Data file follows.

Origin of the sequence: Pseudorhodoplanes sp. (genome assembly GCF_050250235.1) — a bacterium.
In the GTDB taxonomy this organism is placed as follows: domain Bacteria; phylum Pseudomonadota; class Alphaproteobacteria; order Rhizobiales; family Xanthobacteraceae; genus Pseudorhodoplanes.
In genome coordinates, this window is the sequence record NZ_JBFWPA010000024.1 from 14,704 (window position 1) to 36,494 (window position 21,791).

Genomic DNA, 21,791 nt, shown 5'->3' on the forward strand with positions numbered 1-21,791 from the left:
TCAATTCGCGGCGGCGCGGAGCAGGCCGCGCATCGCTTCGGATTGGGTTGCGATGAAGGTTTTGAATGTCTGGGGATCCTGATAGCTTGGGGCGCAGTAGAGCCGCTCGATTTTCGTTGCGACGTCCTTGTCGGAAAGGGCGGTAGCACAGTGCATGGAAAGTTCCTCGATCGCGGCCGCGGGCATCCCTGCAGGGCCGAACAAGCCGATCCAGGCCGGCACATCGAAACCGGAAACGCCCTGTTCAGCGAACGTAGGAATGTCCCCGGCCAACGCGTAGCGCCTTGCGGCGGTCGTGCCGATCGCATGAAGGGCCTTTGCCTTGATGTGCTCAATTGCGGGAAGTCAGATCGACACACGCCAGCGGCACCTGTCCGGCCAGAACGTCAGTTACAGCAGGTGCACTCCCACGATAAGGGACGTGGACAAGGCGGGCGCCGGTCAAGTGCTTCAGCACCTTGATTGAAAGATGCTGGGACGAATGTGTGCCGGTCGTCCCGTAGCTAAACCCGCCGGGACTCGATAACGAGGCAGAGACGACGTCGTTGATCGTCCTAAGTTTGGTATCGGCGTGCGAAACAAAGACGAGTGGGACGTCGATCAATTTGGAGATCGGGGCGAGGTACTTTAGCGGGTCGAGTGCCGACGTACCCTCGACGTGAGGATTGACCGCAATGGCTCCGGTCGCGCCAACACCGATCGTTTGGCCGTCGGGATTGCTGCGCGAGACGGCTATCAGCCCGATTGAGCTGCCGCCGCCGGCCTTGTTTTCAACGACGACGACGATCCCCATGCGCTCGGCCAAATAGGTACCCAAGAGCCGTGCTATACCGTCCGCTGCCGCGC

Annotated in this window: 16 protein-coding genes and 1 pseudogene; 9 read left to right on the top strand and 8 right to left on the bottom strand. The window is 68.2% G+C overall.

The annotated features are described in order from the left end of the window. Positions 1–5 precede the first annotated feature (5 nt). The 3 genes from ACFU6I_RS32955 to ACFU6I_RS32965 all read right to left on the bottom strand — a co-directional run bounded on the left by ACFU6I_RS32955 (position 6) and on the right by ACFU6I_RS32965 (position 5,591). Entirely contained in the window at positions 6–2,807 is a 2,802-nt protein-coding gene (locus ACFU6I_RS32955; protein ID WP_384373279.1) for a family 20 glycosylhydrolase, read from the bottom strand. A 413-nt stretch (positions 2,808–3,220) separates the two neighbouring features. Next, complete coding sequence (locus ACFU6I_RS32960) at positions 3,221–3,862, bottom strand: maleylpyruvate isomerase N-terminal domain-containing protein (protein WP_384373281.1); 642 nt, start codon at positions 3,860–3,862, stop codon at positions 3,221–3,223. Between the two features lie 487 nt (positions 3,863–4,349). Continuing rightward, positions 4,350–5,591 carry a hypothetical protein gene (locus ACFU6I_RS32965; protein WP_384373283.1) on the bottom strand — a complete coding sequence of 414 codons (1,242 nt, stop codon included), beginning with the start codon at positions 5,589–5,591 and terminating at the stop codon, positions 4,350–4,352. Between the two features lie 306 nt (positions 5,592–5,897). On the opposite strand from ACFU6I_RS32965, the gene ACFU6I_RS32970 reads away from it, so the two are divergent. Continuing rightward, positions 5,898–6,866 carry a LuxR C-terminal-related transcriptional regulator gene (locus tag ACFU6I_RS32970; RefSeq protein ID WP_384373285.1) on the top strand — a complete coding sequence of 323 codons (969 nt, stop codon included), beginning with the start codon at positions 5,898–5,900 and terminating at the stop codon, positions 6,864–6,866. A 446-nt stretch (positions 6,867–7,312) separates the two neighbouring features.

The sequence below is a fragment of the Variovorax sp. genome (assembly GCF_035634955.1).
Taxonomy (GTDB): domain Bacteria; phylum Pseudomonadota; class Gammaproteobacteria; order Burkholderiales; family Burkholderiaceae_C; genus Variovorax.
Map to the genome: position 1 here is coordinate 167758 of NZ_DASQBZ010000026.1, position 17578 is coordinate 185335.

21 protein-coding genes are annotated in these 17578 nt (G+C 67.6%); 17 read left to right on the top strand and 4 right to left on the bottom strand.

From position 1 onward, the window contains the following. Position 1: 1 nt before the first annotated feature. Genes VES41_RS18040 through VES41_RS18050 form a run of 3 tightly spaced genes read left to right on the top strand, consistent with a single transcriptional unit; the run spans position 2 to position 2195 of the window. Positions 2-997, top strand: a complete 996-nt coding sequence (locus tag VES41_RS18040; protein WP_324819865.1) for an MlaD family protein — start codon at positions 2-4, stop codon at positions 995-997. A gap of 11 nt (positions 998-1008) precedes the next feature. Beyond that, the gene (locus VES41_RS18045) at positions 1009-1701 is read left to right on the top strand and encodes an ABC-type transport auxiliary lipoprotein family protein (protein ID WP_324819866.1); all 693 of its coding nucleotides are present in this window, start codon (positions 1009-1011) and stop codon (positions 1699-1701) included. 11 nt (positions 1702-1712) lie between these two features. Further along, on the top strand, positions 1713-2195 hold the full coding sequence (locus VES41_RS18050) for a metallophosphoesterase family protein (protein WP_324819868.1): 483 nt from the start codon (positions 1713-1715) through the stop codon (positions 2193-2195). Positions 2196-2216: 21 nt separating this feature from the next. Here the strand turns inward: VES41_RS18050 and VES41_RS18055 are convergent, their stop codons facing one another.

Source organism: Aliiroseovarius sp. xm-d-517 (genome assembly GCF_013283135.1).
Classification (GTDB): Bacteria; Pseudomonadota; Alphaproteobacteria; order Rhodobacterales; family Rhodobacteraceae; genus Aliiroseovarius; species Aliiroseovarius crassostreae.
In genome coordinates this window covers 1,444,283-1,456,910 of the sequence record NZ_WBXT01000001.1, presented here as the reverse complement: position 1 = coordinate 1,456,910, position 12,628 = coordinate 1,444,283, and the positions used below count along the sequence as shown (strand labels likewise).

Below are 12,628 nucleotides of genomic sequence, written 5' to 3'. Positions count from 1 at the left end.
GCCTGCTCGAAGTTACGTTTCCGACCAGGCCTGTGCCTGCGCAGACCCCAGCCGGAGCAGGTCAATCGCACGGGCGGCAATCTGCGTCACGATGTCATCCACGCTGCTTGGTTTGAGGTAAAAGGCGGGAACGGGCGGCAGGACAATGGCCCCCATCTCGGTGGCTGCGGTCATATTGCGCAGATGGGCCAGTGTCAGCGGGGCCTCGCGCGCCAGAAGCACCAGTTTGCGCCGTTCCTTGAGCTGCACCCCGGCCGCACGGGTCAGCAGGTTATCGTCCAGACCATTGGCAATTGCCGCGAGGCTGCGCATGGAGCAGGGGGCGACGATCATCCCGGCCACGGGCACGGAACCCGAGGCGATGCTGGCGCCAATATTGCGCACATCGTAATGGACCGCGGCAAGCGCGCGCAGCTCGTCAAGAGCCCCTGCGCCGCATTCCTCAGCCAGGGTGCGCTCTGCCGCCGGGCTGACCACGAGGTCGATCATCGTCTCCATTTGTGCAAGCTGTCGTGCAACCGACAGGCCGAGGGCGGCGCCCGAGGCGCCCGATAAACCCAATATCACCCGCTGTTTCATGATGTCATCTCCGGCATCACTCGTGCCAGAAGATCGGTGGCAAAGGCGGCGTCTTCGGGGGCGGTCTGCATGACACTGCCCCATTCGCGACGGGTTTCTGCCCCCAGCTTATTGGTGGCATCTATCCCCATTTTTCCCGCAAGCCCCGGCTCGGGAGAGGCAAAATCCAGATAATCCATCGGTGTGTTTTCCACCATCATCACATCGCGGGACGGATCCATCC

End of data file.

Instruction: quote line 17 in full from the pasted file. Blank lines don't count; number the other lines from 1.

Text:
GCCTGCTCGAAGTTACGTTTCCGACCAGGCCTGTGCCTGCGCAGACCCCAGCCGGAGCAGGTCAATCGCACGGGCGGCAATCTGCGTCACGATGTCATCCACGCTGCTTGGTTTGAGGTAAAAGGCGGGAACGGGCGGCAGGACAATGGCCCCCATCTCGGTGGCTGCGGTCATATTGCGCAGATGGGCCAGTGTCAGCGGGGCCTCGCGCGCCAGAAGCACCAGTTTGCGCCGTTCCTTGAGCTGCACCCCGGCCGCACGGGTCAGCAGGTTATCGTCCAGACCATTGGCAATTGCCGCGAGGCTGCGCATGGAGCAGGGGGCGACGATCATCCCGGCCACGGGCACGGAACCCGAGGCGATGCTGGCGCCAATATTGCGCACATCGTAATGGACCGCGGCAAGCGCGCGCAGCTCGTCAAGAGCCCCTGCGCCGCATTCCTCAGCCAGGGTGCGCTCTGCCGCCGGGCTGACCACGAGGTCGATCATCGTCTCCATTTGTGCAAGCTGTCGTGCAACCGACAGGCCGAGGGCGGCGCCCGAGGCGCCCGATAAACCCAATATCACCCGCTGTTTCATGATGTCATCTCCGGCATCACTCGTGCCAGAAGATCGGTGGCAAAGGCGGCGTCTTCGGGGGCGGTCTGCATGACACTGCCCCATTCGCGACGGGTTTCTGCCCCCAGCTTATTGGTGGCATCTATCCCCATTTTTCCCGCAAGCCCCGGCTCGGGAGAGGCAAAATCCAGATAATCCATCGGTGTGTTTTCCACCATCATCACATCGCGGGACGGATCCATCC